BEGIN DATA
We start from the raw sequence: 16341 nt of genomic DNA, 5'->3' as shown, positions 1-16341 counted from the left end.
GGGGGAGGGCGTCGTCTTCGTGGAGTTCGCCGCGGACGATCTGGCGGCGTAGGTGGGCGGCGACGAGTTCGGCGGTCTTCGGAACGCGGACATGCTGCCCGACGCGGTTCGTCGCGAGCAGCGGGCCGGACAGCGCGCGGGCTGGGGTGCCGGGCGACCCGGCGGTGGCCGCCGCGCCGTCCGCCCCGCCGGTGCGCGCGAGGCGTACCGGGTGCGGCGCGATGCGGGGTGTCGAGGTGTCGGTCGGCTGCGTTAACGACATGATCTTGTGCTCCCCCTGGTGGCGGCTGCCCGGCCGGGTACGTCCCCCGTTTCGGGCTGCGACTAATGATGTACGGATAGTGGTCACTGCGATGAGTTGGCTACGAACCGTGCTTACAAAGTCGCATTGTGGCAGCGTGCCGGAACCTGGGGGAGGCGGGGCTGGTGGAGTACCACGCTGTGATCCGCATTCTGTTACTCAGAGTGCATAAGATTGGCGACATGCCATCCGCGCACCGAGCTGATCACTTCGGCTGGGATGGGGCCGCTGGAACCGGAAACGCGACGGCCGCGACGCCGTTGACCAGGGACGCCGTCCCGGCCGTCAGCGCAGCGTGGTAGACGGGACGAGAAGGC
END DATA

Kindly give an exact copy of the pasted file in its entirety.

We start from the raw sequence: 16341 nt of genomic DNA, 5'->3' as shown, positions 1-16341 counted from the left end.
GGGGGAGGGCGTCGTCTTCGTGGAGTTCGCCGCGGACGATCTGGCGGCGTAGGTGGGCGGCGACGAGTTCGGCGGTCTTCGGAACGCGGACATGCTGCCCGACGCGGTTCGTCGCGAGCAGCGGGCCGGACAGCGCGCGGGCTGGGGTGCCGGGCGACCCGGCGGTGGCCGCCGCGCCGTCCGCCCCGCCGGTGCGCGCGAGGCGTACCGGGTGCGGCGCGATGCGGGGTGTCGAGGTGTCGGTCGGCTGCGTTAACGACATGATCTTGTGCTCCCCCTGGTGGCGGCTGCCCGGCCGGGTACGTCCCCCGTTTCGGGCTGCGACTAATGATGTACGGATAGTGGTCACTGCGATGAGTTGGCTACGAACCGTGCTTACAAAGTCGCATTGTGGCAGCGTGCCGGAACCTGGGGGAGGCGGGGCTGGTGGAGTACCACGCTGTGATCCGCATTCTGTTACTCAGAGTGCATAAGATTGGCGACATGCCATCCGCGCACCGAGCTGATCACTTCGGCTGGGATGGGGCCGCTGGAACCGGAAACGCGACGGCCGCGACGCCGTTGACCAGGGACGCCGTCCCGGCCGTCAGCGCAGCGTGGTAGACGGGACGAGAAGGC